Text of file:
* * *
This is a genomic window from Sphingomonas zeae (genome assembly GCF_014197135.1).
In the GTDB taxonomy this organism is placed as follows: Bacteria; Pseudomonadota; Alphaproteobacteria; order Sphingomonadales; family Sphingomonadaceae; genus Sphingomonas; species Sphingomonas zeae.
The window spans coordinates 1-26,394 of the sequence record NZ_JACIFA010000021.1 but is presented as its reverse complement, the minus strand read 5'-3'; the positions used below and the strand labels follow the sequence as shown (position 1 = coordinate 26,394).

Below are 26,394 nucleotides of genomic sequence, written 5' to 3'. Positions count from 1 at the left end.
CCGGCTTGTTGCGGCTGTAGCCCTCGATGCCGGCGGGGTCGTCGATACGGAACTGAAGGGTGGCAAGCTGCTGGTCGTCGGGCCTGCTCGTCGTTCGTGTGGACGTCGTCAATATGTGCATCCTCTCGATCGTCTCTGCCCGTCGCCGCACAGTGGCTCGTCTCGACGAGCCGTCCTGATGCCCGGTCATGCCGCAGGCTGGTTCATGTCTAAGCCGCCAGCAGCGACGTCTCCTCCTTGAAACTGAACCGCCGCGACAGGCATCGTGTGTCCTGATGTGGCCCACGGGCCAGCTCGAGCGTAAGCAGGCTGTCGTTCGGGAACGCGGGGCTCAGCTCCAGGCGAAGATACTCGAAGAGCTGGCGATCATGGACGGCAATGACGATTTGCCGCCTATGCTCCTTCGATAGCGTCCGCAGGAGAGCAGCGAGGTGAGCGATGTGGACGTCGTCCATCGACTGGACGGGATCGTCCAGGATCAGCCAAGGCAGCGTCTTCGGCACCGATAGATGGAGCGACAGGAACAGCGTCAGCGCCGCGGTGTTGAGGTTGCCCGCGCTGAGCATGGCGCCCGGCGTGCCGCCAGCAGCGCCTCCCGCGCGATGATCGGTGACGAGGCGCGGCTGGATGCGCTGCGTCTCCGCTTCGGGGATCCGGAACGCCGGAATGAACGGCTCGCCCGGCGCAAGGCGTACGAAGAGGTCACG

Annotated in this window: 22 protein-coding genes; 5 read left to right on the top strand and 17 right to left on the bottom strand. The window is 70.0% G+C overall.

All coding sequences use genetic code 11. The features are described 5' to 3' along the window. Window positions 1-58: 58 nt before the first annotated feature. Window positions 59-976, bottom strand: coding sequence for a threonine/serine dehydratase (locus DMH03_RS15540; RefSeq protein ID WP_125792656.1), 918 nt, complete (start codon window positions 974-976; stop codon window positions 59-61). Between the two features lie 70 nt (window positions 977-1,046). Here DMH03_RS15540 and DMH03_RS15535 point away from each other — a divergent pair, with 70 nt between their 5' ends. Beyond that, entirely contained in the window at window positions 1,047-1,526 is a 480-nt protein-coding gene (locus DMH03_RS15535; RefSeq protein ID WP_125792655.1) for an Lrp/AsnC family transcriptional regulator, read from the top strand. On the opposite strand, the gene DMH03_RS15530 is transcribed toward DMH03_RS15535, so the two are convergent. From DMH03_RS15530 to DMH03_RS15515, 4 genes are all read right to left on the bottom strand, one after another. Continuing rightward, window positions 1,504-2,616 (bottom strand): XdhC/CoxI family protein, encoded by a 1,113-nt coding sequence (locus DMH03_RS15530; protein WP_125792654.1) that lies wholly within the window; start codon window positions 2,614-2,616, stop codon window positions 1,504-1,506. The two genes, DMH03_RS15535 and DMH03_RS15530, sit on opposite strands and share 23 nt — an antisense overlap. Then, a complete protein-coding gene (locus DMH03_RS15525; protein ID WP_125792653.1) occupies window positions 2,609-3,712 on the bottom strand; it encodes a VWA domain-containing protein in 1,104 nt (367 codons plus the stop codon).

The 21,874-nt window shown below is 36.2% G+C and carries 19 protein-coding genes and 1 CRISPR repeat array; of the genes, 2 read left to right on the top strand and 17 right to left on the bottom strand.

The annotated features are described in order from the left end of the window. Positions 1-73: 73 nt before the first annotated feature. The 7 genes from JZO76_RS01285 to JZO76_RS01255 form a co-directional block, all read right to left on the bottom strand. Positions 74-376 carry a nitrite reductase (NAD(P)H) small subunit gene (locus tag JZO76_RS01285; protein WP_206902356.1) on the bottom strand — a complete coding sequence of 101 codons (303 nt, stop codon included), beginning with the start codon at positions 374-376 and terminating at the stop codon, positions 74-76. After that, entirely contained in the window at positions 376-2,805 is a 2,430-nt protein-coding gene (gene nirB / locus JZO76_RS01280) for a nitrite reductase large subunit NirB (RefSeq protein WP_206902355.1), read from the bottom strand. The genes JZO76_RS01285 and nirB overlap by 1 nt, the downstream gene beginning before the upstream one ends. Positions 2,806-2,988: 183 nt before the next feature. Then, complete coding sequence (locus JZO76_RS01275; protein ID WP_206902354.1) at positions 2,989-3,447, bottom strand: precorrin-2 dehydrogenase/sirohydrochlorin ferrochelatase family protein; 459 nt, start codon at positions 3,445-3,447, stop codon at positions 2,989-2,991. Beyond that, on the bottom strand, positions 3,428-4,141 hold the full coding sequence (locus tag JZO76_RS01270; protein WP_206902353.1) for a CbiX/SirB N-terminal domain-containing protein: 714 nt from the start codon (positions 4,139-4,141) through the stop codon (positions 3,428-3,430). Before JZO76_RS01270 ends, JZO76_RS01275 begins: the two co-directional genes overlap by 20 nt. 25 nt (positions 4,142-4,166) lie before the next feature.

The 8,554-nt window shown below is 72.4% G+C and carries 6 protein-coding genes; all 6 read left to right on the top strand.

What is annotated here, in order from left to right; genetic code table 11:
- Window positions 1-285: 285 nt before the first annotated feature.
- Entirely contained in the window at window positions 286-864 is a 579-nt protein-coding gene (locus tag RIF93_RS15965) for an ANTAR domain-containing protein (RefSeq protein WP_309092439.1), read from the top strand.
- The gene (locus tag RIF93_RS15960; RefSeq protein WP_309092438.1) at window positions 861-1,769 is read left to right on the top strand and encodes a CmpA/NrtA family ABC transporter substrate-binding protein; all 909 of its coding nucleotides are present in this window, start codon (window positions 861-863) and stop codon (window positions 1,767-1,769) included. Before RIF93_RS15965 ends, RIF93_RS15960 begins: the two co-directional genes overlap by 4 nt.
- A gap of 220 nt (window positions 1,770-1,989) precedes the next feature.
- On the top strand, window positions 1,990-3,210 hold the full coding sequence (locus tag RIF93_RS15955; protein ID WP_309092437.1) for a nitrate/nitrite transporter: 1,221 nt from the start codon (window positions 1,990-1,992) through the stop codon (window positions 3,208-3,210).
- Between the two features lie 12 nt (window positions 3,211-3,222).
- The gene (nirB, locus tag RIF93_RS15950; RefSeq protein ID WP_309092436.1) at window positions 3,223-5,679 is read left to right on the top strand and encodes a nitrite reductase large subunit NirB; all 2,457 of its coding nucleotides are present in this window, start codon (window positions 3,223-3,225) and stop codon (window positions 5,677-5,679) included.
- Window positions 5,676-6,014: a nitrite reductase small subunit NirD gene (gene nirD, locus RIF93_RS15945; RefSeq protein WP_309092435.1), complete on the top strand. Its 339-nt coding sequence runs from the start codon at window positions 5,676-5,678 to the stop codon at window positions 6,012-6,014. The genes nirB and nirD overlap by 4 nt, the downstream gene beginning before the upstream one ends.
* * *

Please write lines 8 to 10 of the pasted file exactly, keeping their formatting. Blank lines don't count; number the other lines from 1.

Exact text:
The 21,874-nt window shown below is 36.2% G+C and carries 19 protein-coding genes and 1 CRISPR repeat array; of the genes, 2 read left to right on the top strand and 17 right to left on the bottom strand.

The annotated features are described in order from the left end of the window. Positions 1-73: 73 nt before the first annotated feature. The 7 genes from JZO76_RS01285 to JZO76_RS01255 form a co-directional block, all read right to left on the bottom strand. Positions 74-376 carry a nitrite reductase (NAD(P)H) small subunit gene (locus tag JZO76_RS01285; protein WP_206902356.1) on the bottom strand — a complete coding sequence of 101 codons (303 nt, stop codon included), beginning with the start codon at positions 374-376 and terminating at the stop codon, positions 74-76. After that, entirely contained in the window at positions 376-2,805 is a 2,430-nt protein-coding gene (gene nirB / locus JZO76_RS01280) for a nitrite reductase large subunit NirB (RefSeq protein WP_206902355.1), read from the bottom strand. The genes JZO76_RS01285 and nirB overlap by 1 nt, the downstream gene beginning before the upstream one ends. Positions 2,806-2,988: 183 nt before the next feature. Then, complete coding sequence (locus JZO76_RS01275; protein ID WP_206902354.1) at positions 2,989-3,447, bottom strand: precorrin-2 dehydrogenase/sirohydrochlorin ferrochelatase family protein; 459 nt, start codon at positions 3,445-3,447, stop codon at positions 2,989-2,991. Beyond that, on the bottom strand, positions 3,428-4,141 hold the full coding sequence (locus tag JZO76_RS01270; protein WP_206902353.1) for a CbiX/SirB N-terminal domain-containing protein: 714 nt from the start codon (positions 4,139-4,141) through the stop codon (positions 3,428-3,430). Before JZO76_RS01270 ends, JZO76_RS01275 begins: the two co-directional genes overlap by 20 nt. 25 nt (positions 4,142-4,166) lie before the next feature.

The 8,554-nt window shown below is 72.4% G+C and carries 6 protein-coding genes; all 6 read left to right on the top strand.